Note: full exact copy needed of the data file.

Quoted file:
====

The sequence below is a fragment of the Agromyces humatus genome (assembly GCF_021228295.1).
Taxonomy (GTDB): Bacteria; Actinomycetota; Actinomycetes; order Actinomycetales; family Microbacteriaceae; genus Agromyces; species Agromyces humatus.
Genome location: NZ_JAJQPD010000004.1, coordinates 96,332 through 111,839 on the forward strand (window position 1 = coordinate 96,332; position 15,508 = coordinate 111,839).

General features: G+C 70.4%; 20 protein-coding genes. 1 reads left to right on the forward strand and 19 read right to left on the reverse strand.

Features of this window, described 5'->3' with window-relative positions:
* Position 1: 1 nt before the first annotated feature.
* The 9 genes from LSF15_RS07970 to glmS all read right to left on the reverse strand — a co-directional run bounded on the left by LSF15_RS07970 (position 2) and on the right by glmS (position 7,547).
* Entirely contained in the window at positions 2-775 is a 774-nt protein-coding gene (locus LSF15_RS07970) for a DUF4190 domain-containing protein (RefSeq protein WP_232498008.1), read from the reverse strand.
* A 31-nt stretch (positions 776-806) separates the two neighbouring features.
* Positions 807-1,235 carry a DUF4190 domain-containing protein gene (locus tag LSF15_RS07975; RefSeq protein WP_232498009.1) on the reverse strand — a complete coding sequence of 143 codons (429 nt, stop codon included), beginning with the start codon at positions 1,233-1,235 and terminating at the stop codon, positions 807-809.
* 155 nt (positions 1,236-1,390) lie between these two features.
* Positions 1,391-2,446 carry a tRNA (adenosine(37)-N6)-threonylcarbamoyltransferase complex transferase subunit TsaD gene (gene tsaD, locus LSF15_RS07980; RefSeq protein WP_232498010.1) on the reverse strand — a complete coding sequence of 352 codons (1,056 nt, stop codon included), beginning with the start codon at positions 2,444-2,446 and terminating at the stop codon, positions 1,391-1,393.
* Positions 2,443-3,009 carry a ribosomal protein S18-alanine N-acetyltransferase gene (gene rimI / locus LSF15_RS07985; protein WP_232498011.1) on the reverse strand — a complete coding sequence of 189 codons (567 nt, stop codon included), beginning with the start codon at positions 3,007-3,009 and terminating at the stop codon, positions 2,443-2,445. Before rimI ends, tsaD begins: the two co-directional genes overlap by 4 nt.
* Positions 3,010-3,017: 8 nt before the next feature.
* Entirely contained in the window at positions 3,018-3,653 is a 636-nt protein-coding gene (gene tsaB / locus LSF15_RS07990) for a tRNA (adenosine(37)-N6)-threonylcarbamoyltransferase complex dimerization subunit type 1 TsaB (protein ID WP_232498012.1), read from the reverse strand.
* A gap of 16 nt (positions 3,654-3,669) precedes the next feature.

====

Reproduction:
The sequence below is a fragment of the Agromyces humatus genome (assembly GCF_021228295.1).
Taxonomy (GTDB): Bacteria; Actinomycetota; Actinomycetes; order Actinomycetales; family Microbacteriaceae; genus Agromyces; species Agromyces humatus.
Genome location: NZ_JAJQPD010000004.1, coordinates 96,332 through 111,839 on the forward strand (window position 1 = coordinate 96,332; position 15,508 = coordinate 111,839).

General features: G+C 70.4%; 20 protein-coding genes. 1 reads left to right on the forward strand and 19 read right to left on the reverse strand.

Features of this window, described 5'->3' with window-relative positions:
* Position 1: 1 nt before the first annotated feature.
* The 9 genes from LSF15_RS07970 to glmS all read right to left on the reverse strand — a co-directional run bounded on the left by LSF15_RS07970 (position 2) and on the right by glmS (position 7,547).
* Entirely contained in the window at positions 2-775 is a 774-nt protein-coding gene (locus LSF15_RS07970) for a DUF4190 domain-containing protein (RefSeq protein WP_232498008.1), read from the reverse strand.
* A 31-nt stretch (positions 776-806) separates the two neighbouring features.
* Positions 807-1,235 carry a DUF4190 domain-containing protein gene (locus tag LSF15_RS07975; RefSeq protein WP_232498009.1) on the reverse strand — a complete coding sequence of 143 codons (429 nt, stop codon included), beginning with the start codon at positions 1,233-1,235 and terminating at the stop codon, positions 807-809.
* 155 nt (positions 1,236-1,390) lie between these two features.
* Positions 1,391-2,446 carry a tRNA (adenosine(37)-N6)-threonylcarbamoyltransferase complex transferase subunit TsaD gene (gene tsaD, locus LSF15_RS07980; RefSeq protein WP_232498010.1) on the reverse strand — a complete coding sequence of 352 codons (1,056 nt, stop codon included), beginning with the start codon at positions 2,444-2,446 and terminating at the stop codon, positions 1,391-1,393.
* Positions 2,443-3,009 carry a ribosomal protein S18-alanine N-acetyltransferase gene (gene rimI / locus LSF15_RS07985; protein WP_232498011.1) on the reverse strand — a complete coding sequence of 189 codons (567 nt, stop codon included), beginning with the start codon at positions 3,007-3,009 and terminating at the stop codon, positions 2,443-2,445. Before rimI ends, tsaD begins: the two co-directional genes overlap by 4 nt.
* Positions 3,010-3,017: 8 nt before the next feature.
* Entirely contained in the window at positions 3,018-3,653 is a 636-nt protein-coding gene (gene tsaB / locus LSF15_RS07990) for a tRNA (adenosine(37)-N6)-threonylcarbamoyltransferase complex dimerization subunit type 1 TsaB (protein ID WP_232498012.1), read from the reverse strand.
* A gap of 16 nt (positions 3,654-3,669) precedes the next feature.